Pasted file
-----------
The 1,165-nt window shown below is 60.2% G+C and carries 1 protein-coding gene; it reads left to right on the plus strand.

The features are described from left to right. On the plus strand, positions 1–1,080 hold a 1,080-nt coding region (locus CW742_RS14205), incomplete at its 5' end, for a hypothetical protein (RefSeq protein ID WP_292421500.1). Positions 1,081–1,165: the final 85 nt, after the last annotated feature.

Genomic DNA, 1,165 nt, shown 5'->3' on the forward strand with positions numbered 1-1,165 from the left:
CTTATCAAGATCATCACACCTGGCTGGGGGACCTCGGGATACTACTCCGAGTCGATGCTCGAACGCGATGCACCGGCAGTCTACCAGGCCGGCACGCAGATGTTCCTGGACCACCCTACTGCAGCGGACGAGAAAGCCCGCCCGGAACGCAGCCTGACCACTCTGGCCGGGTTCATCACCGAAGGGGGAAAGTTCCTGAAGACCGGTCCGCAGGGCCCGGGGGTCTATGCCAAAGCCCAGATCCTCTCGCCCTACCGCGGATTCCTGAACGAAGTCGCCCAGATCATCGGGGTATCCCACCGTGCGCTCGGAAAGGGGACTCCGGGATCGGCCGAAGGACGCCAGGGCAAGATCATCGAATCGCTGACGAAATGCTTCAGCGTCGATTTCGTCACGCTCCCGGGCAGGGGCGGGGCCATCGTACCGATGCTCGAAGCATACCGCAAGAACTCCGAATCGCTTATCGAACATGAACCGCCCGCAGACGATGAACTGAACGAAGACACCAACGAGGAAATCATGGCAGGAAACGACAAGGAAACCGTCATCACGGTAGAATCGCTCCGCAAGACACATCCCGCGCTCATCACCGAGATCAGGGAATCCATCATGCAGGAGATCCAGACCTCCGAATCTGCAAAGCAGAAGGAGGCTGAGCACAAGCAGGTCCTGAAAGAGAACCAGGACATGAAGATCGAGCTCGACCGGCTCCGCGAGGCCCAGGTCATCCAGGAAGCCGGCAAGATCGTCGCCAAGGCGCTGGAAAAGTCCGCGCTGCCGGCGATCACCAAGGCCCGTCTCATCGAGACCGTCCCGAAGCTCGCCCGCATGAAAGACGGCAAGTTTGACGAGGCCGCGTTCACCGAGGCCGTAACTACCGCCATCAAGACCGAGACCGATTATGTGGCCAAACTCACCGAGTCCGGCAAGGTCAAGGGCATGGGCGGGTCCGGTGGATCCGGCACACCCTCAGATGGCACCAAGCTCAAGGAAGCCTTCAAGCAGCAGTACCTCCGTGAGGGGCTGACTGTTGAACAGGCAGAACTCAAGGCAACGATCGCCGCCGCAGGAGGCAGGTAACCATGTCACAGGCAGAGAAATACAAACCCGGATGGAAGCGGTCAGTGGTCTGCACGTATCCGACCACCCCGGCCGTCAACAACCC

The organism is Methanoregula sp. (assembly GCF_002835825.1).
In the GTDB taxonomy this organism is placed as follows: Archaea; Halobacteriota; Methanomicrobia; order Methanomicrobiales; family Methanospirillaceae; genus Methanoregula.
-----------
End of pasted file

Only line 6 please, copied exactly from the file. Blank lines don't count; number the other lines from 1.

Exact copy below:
In the GTDB taxonomy this organism is placed as follows: Archaea; Halobacteriota; Methanomicrobia; order Methanomicrobiales; family Methanospirillaceae; genus Methanoregula.